by Richard Brautigan
(from The Tokyo-Montana Express, Delacorte Press, 1980)
At odd moments like a brief bird, a sudden and enchanting obsession has flown into my mind and sat there for a while in the branches of my intelligence staring at me with a happy expression on its face and then flown away to return again for short visits later on. It always keeps coming back.
In other words: Harmonica High!
I daydream about a high school where everybody plays the harmonica: the students, the teachers, the principal, the janitor and the cook in the cafeteria.
Everybody has their own harmonica playing away from the time school opens until it closes. Harmonica High is a happy school where the only subject taught is playing the harmonica, and after school the students leave, taking with them harmonica homework.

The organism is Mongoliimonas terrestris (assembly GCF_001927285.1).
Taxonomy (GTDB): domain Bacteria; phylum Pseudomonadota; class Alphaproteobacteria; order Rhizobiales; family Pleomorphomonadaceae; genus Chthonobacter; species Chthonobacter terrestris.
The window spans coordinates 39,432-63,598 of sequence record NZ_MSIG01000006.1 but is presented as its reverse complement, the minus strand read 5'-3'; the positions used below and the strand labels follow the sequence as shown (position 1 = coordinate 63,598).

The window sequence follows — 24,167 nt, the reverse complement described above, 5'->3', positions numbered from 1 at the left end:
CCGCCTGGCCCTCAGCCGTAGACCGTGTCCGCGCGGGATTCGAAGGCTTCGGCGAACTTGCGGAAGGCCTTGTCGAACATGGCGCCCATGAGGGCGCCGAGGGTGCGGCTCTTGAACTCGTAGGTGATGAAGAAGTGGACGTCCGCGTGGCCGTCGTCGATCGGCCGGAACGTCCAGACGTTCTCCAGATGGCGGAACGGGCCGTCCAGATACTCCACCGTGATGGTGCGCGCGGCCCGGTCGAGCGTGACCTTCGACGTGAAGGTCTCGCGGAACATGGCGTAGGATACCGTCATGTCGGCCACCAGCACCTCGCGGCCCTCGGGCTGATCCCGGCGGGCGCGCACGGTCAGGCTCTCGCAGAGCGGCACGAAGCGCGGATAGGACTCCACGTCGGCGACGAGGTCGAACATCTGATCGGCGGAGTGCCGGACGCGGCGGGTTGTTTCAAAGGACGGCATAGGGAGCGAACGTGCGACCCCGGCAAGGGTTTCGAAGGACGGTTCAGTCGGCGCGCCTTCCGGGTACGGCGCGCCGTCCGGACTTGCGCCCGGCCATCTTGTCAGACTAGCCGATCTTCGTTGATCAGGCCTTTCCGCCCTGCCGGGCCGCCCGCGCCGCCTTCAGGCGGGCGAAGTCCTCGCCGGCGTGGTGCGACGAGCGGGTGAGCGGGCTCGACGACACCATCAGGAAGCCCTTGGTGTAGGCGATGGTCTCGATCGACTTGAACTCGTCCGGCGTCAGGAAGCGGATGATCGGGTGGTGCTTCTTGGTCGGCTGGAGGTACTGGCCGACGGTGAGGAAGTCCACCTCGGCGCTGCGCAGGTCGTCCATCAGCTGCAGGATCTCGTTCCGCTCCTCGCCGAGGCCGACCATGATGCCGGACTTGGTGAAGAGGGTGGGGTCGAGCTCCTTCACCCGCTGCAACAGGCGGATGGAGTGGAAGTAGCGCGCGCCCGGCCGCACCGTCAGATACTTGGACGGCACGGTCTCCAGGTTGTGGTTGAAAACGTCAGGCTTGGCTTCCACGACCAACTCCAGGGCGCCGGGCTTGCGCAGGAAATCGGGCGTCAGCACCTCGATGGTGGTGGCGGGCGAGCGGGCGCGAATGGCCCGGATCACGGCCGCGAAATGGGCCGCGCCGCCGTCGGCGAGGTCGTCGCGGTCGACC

Harmonica High doesn’t have football team, a basketball team or a baseball team. They have harmonica teams that eagerly accept all challengers and never lose.
On the first day of school every September the incoming freshmen are given harmonicas and on the last day of school the graduating seniors get to keep them because the harmonicas are their diplomas.
There are beautiful green trees that grow around Harmonica High and from September until June there’s always a harmonica breeze in the leaves and you can hear the school from a mile away.
It’s a different concept of education that can only be described as Harmonica High.